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This profile was last updated on 1/30/16  and contains information from public web pages.


Jewish Family Service

Employment History

  • Chaplain
    Jewish Family Service
  • Member of the Professional Staff
    Jewish Family Service
  • Spiritual Leader
    Congregation Sinai
  • Rabbi
    Congregation Sinai
  • Rabbi
    First Hebrew Congregation
  • Rabbi

Board Memberships and Affiliations

  • Member


  • University of Connecticut
44 Total References
Web References
Jewish Family Service of Connecticut, 30 Jan 2016 [cached]
Rabbi Dana Bogatz - Chaplain
Jewish Family Services of Connecticut Wellness Center, 19 Jan 2009 [cached]
Jewish Family Service of Bridgeport welcomes Rabbi Dana Bogatz as the newest member of the JFS professional staff.Rabbi Dana joins the agency as the Chaplain for Unaffiliated Elderly and the spiritual leader of Healing Services at the agency.
As Chaplain, Rabbi Dana will visit seniors at Bridgeport Hospital as well as area nursing homes.She will provide pastoral counseling as well as Holiday programs.She will also co-facilitate Healing Services with JFS social workers.
Rabbi Dana will provide the Jewish spiritual component and the JFS social worker will look at therapeutic issues.
Rabbi Dana is presently the Rabbi at Congregation Sinai in West Haven.Prior to this position, she was the assistant Rabbi at Congregation Beth El in Fairfield.
Rabbi Dana Z. Bogatz will co-facilitate and through meditation, guided visualization and prayer will provide tools for conversing with one's inner self and developing healthy coping skills.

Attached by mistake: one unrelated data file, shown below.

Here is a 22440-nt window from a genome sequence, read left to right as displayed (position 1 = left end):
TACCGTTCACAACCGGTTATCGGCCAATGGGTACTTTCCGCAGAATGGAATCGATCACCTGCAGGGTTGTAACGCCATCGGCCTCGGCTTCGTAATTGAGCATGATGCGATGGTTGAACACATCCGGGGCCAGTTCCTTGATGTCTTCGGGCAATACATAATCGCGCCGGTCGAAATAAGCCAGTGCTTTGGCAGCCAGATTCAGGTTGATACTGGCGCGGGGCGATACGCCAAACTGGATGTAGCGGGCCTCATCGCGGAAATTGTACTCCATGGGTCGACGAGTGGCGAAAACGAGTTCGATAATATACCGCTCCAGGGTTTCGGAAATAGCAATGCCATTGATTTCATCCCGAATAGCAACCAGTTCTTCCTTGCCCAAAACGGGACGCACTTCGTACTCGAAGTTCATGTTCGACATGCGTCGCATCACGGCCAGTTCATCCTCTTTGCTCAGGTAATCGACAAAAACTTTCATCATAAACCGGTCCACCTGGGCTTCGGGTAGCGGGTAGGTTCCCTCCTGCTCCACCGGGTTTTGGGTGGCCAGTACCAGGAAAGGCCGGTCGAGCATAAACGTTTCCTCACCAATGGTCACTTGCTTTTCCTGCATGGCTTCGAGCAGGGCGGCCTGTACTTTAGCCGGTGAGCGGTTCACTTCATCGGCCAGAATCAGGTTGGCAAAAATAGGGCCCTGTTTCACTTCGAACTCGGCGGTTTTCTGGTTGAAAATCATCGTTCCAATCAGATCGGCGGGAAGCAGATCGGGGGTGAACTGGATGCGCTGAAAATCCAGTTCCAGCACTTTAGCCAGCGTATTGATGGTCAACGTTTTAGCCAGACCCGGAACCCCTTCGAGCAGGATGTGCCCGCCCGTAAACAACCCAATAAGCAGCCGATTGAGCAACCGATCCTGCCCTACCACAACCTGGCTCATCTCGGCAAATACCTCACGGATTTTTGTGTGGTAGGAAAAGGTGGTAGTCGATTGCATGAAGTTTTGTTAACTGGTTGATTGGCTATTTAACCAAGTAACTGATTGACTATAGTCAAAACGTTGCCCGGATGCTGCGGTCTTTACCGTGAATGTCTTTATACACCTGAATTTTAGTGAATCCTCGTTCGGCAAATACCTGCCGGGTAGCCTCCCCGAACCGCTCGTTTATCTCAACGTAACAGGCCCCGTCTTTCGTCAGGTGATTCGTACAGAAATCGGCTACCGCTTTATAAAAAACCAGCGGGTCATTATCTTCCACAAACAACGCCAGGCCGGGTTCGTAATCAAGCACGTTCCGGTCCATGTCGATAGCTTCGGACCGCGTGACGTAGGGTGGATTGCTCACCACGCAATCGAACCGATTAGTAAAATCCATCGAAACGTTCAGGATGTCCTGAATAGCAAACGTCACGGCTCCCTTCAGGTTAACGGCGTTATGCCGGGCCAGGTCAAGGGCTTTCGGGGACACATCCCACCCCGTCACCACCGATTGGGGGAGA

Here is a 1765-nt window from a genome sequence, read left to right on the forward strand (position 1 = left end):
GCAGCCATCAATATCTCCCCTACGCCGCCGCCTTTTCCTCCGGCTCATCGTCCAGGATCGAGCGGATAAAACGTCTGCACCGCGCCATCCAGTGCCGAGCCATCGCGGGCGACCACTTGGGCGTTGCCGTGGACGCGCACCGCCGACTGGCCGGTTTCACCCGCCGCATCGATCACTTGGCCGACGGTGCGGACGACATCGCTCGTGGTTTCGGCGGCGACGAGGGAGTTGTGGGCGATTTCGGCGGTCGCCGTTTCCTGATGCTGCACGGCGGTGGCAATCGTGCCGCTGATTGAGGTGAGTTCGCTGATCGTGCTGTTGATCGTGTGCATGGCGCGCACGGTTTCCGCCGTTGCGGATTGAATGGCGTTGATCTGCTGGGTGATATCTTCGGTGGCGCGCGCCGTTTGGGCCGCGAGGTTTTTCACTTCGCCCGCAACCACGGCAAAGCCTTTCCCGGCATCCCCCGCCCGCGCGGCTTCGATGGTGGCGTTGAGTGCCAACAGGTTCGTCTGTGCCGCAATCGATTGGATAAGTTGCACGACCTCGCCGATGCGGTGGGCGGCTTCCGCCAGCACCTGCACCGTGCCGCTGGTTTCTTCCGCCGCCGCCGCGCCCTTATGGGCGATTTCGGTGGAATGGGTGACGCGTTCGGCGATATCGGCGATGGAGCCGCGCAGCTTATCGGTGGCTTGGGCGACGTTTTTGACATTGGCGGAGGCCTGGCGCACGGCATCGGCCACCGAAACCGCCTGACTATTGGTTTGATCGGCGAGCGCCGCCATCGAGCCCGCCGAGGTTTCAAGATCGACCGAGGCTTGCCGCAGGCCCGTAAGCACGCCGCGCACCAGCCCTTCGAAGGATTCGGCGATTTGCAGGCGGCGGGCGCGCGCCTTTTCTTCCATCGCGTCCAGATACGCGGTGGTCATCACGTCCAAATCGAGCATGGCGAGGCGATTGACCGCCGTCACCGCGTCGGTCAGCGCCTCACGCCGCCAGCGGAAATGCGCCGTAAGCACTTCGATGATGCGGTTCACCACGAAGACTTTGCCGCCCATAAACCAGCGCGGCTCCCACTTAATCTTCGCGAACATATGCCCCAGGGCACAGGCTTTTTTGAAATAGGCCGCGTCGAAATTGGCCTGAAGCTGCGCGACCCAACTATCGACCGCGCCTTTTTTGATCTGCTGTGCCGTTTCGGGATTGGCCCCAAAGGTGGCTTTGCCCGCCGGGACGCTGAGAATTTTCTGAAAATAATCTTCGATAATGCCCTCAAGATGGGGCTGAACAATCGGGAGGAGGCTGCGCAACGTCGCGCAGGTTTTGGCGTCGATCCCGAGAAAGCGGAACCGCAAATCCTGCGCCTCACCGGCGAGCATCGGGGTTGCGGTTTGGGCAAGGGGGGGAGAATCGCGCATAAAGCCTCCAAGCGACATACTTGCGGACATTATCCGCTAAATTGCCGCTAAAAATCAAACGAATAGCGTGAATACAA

Partners Task Force - Religious Declaration on Marriage Equality, 29 Sept 2005 [cached]
Rabbi Dana Bogatz, Conservative, Member of the RA, Congregation Sinai, West Haven
"My being a woman, by the ..., 10 Sept 2015 [cached]
"My being a woman, by the fact of my gender, screams change," says Rabbi Bogatz. Courtesy of First Hebrew Congregation
Rabbi Dana Z. Bogatz is happy to talk about her journey to the rabbinate, her warm welcome as the new rabbi at First Hebrew Congregation in Peekskill and her ambitions for the community.
Instead, what impressed Newman and the search committee was Rabbi Bogatz's "outside-the-box approach way to connect."
Still, both Newman and Rabbi Bogatz acknowledge that having a woman in the pulpit sends a projects a powerful optic.
"My being a woman, by the fact of my gender, screams change," said Rabbi Bogatz. "We have a female cantor, so this says we're different."
Rabbi Bogatz, who had previously served as the rabbi at Congregation Sinai in Milford, Conn., as well as Temple Beth Sholom in Stratford, Conn., and as assistant rabbi of Congregation Beth El in Fairfield, Conn., recognizes that the Jewish world has been "turned on its head. We are all Jews by choice."
With synagogue affiliation no longer a foregone conclusion for the non-Orthodox, the rabbi is eager to do whatever she can to entice people to First Hebrew.
"We want to be more flexible and allow more kinds of people to feel comfortable here," she said. "There are people who don't necessarily want a religious experience, but are interested in intellectual, social and social-action involvement."
One of Rabbi Bogatz's initiatives, which is already under way in the few weeks since she's arrived in Peekskill, is meeting people, especially the non-affiliated, outside the synagogue building, at neutral places like the Hudson Valley Community Center of the Arts.
Raised in Meriden, Conn., where her family always had Shabbat dinner and went to services Friday night, Bogatz went to the University of Connecticut to study agriculture, specifically agricultural economics and rural sociology (she is still a dedicated equestrian who takes to the trails whenever possible, and she and her husband have two dogs). At college, Bogatz needed extra credits, so took Hebrew, which led to other Judaic courses. Although she started her working life in agribusiness (including a stint as a wholesale florist), Bogatz's involvement with a chavurah, "renewed the idea of Judaism as a practice" for her, and in turn led to a chavurah summer institute. Initially focused on becoming a community organizer in the Jewish community, Bogatz ultimately was ordained at the Jewish Theological Seminary.